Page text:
Cogeneration Explained

WASILENKOFF headshot-1The country is beginning to hear a lot about cogeneration, or cogen, but what it is exactly? How is it different, then say, a traditional electricity plant? To get the low-down on cogen I spoke with Chad Wasilenkoff, CEO of Fortress Paper whose company has been working with cogeneration and recently put its first cogen project online.

Q: Can you explain how cogeneration is different than a traditional electricity plant? For example, “wind” can provide power to the grid but is not considered cogen.

A: Wind will run a turbine and produce electricity similar to cogeneration. The difference is cogen also produces energy mechanically with steam to turn the turbine but also uses the thermal energy produced in the industrial process for additional energy needs. In conventional systems the heat is an unused byproduct of energy production. Cogen can also uses waste material as the energy source and in our case residual biomass from the paper making process.

Q: Obviously, cogeneration is not a new idea. Why do you think there is such a small rate of adoption/use of cogeneration in North America?

Cogen OutsideA: Cogeneration plants are capital intensive and the costs involved have to be balanced with the costs of other energy sources in the area. For industrial installations cogen works well for operations that use a lot of power, steam and heat. Cogen also tends to be more suitable in areas where the heat can be utilized. An example is Denmark where some cities get 95 percent of heat from cogeneration sites. There are also some small scale cogeneration units on the market for the individual homeowner.

Q: The potential for cogeneration is quite large. For cogen to reach its full potential, what would need to happen? Would there need to be legislation, tax credits, etc?

A: Yes assistance with financing, preferential pricing tax credits etc. would all help cogen to reach its full potential. Cogeneneration is already part of many plans for expanding renewable energy, According to the International Energy Agency (IEA).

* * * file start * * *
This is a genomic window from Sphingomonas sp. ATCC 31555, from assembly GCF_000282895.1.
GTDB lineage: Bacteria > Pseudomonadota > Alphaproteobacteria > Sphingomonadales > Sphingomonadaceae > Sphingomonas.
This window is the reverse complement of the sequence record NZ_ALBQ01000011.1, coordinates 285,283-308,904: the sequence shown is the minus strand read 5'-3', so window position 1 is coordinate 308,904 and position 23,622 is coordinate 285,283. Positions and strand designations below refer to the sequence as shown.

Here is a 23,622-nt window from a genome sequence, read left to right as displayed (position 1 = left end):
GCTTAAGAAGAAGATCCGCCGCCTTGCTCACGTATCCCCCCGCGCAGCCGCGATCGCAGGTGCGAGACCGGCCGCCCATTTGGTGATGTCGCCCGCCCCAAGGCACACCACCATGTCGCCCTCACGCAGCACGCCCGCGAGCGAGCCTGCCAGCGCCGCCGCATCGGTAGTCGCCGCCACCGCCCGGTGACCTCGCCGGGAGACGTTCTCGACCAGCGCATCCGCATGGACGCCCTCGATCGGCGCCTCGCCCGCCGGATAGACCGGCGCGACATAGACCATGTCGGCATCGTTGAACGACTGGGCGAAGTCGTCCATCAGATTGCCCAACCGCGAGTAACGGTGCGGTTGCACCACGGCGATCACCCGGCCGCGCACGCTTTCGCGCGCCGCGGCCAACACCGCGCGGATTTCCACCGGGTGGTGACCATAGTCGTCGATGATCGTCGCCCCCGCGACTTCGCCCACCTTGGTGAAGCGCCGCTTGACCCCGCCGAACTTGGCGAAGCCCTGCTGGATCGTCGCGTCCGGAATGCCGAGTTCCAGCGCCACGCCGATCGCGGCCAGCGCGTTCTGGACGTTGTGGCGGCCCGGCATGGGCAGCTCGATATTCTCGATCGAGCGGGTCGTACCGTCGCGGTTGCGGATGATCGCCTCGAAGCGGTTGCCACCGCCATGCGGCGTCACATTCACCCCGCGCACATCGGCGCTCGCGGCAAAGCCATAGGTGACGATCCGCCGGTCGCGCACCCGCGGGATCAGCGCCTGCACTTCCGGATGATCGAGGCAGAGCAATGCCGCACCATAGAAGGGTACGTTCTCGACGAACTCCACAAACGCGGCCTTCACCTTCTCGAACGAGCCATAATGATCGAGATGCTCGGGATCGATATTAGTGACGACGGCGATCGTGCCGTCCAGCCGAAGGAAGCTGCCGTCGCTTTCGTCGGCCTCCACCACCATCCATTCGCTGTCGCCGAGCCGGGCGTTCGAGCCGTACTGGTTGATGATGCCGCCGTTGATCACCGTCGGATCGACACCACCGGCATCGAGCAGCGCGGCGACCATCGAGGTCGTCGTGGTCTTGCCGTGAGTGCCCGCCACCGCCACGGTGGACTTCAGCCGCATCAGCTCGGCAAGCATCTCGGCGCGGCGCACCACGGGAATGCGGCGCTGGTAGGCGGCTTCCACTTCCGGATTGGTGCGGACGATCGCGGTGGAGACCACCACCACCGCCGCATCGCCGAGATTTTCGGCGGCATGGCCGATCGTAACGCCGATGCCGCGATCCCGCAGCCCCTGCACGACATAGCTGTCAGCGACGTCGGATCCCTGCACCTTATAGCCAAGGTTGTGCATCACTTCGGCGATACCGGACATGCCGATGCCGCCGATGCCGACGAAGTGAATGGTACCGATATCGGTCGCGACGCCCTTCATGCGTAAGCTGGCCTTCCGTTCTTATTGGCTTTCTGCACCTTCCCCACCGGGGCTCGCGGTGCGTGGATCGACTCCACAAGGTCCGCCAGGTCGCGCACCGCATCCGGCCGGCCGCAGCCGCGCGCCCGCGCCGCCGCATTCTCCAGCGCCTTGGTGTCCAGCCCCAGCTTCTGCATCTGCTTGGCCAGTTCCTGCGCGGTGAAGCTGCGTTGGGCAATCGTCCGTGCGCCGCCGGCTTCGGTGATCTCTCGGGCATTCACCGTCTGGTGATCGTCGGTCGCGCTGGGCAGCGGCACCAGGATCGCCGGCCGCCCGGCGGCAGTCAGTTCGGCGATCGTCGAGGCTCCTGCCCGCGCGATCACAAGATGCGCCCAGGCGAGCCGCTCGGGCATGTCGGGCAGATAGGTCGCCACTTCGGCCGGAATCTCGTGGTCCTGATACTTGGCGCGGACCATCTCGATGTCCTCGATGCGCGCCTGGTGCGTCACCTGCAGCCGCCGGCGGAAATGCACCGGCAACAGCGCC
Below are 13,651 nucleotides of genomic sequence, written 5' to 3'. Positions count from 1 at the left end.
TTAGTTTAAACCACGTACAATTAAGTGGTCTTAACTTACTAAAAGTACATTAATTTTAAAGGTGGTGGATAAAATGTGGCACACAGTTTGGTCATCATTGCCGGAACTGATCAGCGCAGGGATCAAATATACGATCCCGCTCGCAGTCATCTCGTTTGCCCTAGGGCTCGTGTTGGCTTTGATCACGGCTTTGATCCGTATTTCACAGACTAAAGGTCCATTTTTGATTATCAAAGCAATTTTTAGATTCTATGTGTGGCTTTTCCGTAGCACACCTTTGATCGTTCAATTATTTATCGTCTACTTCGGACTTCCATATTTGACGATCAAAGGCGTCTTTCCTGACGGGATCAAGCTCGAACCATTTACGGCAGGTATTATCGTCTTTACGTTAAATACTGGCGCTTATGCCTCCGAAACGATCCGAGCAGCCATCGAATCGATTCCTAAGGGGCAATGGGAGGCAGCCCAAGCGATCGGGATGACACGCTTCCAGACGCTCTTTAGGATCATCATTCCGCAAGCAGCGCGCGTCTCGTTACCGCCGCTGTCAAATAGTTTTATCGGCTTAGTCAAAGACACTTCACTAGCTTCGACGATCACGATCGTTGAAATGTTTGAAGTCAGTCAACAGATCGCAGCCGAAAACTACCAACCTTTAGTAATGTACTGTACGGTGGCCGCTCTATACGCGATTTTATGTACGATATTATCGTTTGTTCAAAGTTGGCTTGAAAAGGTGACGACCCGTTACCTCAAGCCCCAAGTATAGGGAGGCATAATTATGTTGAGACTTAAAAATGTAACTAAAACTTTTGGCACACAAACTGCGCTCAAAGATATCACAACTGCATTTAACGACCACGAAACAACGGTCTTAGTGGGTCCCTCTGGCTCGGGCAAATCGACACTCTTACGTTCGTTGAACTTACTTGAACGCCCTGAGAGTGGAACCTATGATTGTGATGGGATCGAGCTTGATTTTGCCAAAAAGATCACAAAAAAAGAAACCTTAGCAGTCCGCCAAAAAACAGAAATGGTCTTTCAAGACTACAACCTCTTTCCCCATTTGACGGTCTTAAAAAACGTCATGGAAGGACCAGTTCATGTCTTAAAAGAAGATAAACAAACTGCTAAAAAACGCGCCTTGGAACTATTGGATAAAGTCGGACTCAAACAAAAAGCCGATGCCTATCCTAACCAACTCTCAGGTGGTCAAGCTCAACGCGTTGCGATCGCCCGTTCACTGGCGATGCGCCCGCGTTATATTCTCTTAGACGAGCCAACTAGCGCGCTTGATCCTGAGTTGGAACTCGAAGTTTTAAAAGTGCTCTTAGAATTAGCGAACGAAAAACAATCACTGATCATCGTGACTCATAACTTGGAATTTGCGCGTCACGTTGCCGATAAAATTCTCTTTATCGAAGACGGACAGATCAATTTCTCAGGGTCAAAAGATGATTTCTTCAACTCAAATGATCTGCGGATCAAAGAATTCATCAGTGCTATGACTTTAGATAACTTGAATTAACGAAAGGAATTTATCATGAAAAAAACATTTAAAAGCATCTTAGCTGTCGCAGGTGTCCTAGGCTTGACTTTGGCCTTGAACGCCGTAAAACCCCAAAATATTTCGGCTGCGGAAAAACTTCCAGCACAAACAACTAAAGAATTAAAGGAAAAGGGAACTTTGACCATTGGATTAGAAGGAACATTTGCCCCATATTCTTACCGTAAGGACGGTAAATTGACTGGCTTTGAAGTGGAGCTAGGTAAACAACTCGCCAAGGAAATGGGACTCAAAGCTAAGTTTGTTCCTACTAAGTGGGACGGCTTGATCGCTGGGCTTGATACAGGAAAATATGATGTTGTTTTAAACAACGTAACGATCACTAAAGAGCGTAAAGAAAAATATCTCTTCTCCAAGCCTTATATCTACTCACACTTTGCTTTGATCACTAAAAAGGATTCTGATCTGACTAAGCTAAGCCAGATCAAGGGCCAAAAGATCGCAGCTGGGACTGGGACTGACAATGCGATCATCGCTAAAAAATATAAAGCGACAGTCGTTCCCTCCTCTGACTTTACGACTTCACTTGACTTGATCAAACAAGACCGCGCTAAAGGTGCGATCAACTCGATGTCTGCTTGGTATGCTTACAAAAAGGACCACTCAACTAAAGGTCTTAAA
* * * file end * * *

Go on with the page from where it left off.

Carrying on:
Q: Fortress Paper has made a significant investment in cogen at your Fortress Speciality Cellulose Mill in Thurso, Québec where you have constructed a cogen facility. Can you give the readers of DF more information about this project?

A: The Fortress Specialty Cellulose mill capex for the Cogen Plant was over Canadian $120 million and included a new turbine and generator with cooling tower and condenser, new biomass boiler, and new water treatment system among other items.

According to the IEA, “The costs of heat and/or power production from bioenergy depend not only on the technology and operational scale but also on the quality, type, availability and cost of biomass feedstocks, and on the pattern of energy demand (especially whether a steady demand exists for heat), meaning that cost estimates inevitably span a wide range. The investment costs for a biomass plant with a capacity of 25‐100 MWe are between USD 2 600/kW and USD 4 100/kW. With a fuel cost of USD 1.25/GJ to USD 5/GJ, the electricity cost would be between USD 0.069/kWh and USD 0.15/kWh at a 7% discount rate (IPCC, 2011). The capital cost of co‐firing is much lower (USD 430/kW to USD 900/kW, depending on configuration), and at the same fuel costs, co‐firing provides electricity at USD 0.022/kWh to USD 0.067/kWh (IPCC, 2011).”

Q: What are the pros and cons of co-generation plants?

Generator 2A: Cogen plants are more efficient at capturing energy as part of the industrial process and can use residual waste from some industrial process that can result in less landfilling etc. Cogen can stabilize the balance sheet as it can provide a steady income for industrial sites and optimize the energy balance of an industry with high energy needs and also provides savings on the cost of energy lost in transmission. For power plants, there is a more efficient use of natural gas or coal as cogen provides a higher energy yield. In addition, cogen technology could provide power for a plant while in a blackout.

The major con is that cogeneration plants are capital intensive and require cooperation from the utility and having the infrastructure in place to be able to take on the additional power generated. Plus there needs to be access to feedstock. In addition, the scale of a biomass plant may be limited by seasonal variations in heat demand.

Q: What advice do you have for other industries when it comes to adopting/investing in co-generation technologies?

A: I encourage the investing and adopting of cogeneration as it is a more efficient use of energy sources such as natural gas or in our case it better utilizes natural resources. And with biomass cogen can provide a more sustainable power supply for future generations.

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